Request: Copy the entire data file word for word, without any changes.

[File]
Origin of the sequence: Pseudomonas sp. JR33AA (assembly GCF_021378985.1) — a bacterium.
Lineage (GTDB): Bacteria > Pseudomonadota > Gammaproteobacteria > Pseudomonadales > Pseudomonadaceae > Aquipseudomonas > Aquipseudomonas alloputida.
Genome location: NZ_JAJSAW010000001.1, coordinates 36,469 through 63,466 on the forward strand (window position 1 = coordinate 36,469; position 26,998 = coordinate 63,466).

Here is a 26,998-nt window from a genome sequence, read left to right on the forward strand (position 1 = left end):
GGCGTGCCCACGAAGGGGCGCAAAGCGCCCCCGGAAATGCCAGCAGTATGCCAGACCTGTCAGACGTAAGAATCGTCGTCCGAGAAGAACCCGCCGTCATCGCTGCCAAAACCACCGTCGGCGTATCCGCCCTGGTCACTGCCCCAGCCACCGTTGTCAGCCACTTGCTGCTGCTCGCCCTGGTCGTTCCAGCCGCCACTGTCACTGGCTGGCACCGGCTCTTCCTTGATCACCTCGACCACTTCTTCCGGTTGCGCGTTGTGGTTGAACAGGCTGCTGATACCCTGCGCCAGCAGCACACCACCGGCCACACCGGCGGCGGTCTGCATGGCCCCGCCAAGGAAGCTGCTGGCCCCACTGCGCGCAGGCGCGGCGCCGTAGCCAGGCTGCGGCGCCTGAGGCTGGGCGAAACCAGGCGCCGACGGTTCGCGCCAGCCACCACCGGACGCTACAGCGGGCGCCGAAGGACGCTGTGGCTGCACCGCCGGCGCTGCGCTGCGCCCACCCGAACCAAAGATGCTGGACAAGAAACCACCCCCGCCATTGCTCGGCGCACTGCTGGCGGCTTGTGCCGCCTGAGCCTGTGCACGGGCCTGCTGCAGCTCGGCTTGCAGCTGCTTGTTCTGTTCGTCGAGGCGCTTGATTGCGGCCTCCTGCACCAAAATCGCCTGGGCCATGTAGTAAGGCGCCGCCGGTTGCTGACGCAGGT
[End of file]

Origin of the sequence: Pseudomonas sp. JR33AA (assembly GCF_021378985.1) — a bacterium.
Lineage (GTDB): Bacteria > Pseudomonadota > Gammaproteobacteria > Pseudomonadales > Pseudomonadaceae > Aquipseudomonas > Aquipseudomonas alloputida.
Genome location: NZ_JAJSAW010000001.1, coordinates 36,469 through 63,466 on the forward strand (window position 1 = coordinate 36,469; position 26,998 = coordinate 63,466).

Here is a 26,998-nt window from a genome sequence, read left to right on the forward strand (position 1 = left end):
GGCGTGCCCACGAAGGGGCGCAAAGCGCCCCCGGAAATGCCAGCAGTATGCCAGACCTGTCAGACGTAAGAATCGTCGTCCGAGAAGAACCCGCCGTCATCGCTGCCAAAACCACCGTCGGCGTATCCGCCCTGGTCACTGCCCCAGCCACCGTTGTCAGCCACTTGCTGCTGCTCGCCCTGGTCGTTCCAGCCGCCACTGTCACTGGCTGGCACCGGCTCTTCCTTGATCACCTCGACCACTTCTTCCGGTTGCGCGTTGTGGTTGAACAGGCTGCTGATACCCTGCGCCAGCAGCACACCACCGGCCACACCGGCGGCGGTCTGCATGGCCCCGCCAAGGAAGCTGCTGGCCCCACTGCGCGCAGGCGCGGCGCCGTAGCCAGGCTGCGGCGCCTGAGGCTGGGCGAAACCAGGCGCCGACGGTTCGCGCCAGCCACCACCGGACGCTACAGCGGGCGCCGAAGGACGCTGTGGCTGCACCGCCGGCGCTGCGCTGCGCCCACCCGAACCAAAGATGCTGGACAAGAAACCACCCCCGCCATTGCTCGGCGCACTGCTGGCGGCTTGTGCCGCCTGAGCCTGTGCACGGGCCTGCTGCAGCTCGGCTTGCAGCTGCTTGTTCTGTTCGTCGAGGCGCTTGATTGCGGCCTCCTGCACCAAAATCGCCTGGGCCATGTAGTAAGGCGCCGCCGGTTGCTGACGCAGGT